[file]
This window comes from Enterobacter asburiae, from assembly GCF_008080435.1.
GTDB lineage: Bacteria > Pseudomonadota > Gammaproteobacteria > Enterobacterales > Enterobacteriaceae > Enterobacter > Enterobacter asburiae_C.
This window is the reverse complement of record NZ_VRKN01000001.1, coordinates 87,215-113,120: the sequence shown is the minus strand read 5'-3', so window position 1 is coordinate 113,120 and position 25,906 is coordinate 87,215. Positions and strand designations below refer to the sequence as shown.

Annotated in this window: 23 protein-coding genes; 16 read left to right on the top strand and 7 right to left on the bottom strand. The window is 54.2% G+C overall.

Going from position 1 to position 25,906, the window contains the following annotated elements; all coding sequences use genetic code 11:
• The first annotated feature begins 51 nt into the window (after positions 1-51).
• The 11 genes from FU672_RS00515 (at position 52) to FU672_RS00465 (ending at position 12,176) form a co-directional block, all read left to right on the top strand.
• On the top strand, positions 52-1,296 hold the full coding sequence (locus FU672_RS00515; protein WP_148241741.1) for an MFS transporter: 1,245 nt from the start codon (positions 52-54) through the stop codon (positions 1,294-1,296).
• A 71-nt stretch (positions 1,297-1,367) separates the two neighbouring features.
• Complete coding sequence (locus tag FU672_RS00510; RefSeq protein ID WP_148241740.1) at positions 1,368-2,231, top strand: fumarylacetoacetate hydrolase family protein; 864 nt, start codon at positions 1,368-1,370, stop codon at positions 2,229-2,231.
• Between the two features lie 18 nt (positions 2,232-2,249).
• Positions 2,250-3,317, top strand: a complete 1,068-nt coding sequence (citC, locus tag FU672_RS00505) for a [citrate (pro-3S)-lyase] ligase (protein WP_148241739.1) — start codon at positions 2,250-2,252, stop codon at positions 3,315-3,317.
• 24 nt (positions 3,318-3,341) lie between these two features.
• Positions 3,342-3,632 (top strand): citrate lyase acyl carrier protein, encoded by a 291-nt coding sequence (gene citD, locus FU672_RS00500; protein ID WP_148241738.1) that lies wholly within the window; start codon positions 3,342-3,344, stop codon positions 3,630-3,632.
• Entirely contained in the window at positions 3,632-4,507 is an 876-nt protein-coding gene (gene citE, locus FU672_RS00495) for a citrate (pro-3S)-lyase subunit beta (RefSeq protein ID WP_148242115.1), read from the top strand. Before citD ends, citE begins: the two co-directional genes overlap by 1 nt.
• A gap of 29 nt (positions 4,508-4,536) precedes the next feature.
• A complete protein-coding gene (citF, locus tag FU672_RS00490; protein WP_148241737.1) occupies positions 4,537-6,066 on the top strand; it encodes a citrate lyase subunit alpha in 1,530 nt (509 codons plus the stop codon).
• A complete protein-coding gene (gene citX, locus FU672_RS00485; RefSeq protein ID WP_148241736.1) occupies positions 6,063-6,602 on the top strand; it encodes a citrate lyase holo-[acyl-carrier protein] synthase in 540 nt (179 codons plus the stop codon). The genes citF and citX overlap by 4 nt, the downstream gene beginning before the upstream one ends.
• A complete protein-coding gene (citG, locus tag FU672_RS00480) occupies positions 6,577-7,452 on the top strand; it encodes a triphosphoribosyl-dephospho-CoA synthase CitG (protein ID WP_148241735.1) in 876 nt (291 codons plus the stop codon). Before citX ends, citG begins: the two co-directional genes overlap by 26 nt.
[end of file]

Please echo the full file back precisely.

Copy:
This window comes from Enterobacter asburiae, from assembly GCF_008080435.1.
GTDB lineage: Bacteria > Pseudomonadota > Gammaproteobacteria > Enterobacterales > Enterobacteriaceae > Enterobacter > Enterobacter asburiae_C.
This window is the reverse complement of record NZ_VRKN01000001.1, coordinates 87,215-113,120: the sequence shown is the minus strand read 5'-3', so window position 1 is coordinate 113,120 and position 25,906 is coordinate 87,215. Positions and strand designations below refer to the sequence as shown.

Annotated in this window: 23 protein-coding genes; 16 read left to right on the top strand and 7 right to left on the bottom strand. The window is 54.2% G+C overall.

Going from position 1 to position 25,906, the window contains the following annotated elements; all coding sequences use genetic code 11:
• The first annotated feature begins 51 nt into the window (after positions 1-51).
• The 11 genes from FU672_RS00515 (at position 52) to FU672_RS00465 (ending at position 12,176) form a co-directional block, all read left to right on the top strand.
• On the top strand, positions 52-1,296 hold the full coding sequence (locus FU672_RS00515; protein WP_148241741.1) for an MFS transporter: 1,245 nt from the start codon (positions 52-54) through the stop codon (positions 1,294-1,296).
• A 71-nt stretch (positions 1,297-1,367) separates the two neighbouring features.
• Complete coding sequence (locus tag FU672_RS00510; RefSeq protein ID WP_148241740.1) at positions 1,368-2,231, top strand: fumarylacetoacetate hydrolase family protein; 864 nt, start codon at positions 1,368-1,370, stop codon at positions 2,229-2,231.
• Between the two features lie 18 nt (positions 2,232-2,249).
• Positions 2,250-3,317, top strand: a complete 1,068-nt coding sequence (citC, locus tag FU672_RS00505) for a [citrate (pro-3S)-lyase] ligase (protein WP_148241739.1) — start codon at positions 2,250-2,252, stop codon at positions 3,315-3,317.
• 24 nt (positions 3,318-3,341) lie between these two features.
• Positions 3,342-3,632 (top strand): citrate lyase acyl carrier protein, encoded by a 291-nt coding sequence (gene citD, locus FU672_RS00500; protein ID WP_148241738.1) that lies wholly within the window; start codon positions 3,342-3,344, stop codon positions 3,630-3,632.
• Entirely contained in the window at positions 3,632-4,507 is an 876-nt protein-coding gene (gene citE, locus FU672_RS00495) for a citrate (pro-3S)-lyase subunit beta (RefSeq protein ID WP_148242115.1), read from the top strand. Before citD ends, citE begins: the two co-directional genes overlap by 1 nt.
• A gap of 29 nt (positions 4,508-4,536) precedes the next feature.
• A complete protein-coding gene (citF, locus tag FU672_RS00490; protein WP_148241737.1) occupies positions 4,537-6,066 on the top strand; it encodes a citrate lyase subunit alpha in 1,530 nt (509 codons plus the stop codon).
• A complete protein-coding gene (gene citX, locus FU672_RS00485; RefSeq protein ID WP_148241736.1) occupies positions 6,063-6,602 on the top strand; it encodes a citrate lyase holo-[acyl-carrier protein] synthase in 540 nt (179 codons plus the stop codon). The genes citF and citX overlap by 4 nt, the downstream gene beginning before the upstream one ends.
• A complete protein-coding gene (citG, locus tag FU672_RS00480) occupies positions 6,577-7,452 on the top strand; it encodes a triphosphoribosyl-dephospho-CoA synthase CitG (protein ID WP_148241735.1) in 876 nt (291 codons plus the stop codon). Before citX ends, citG begins: the two co-directional genes overlap by 26 nt.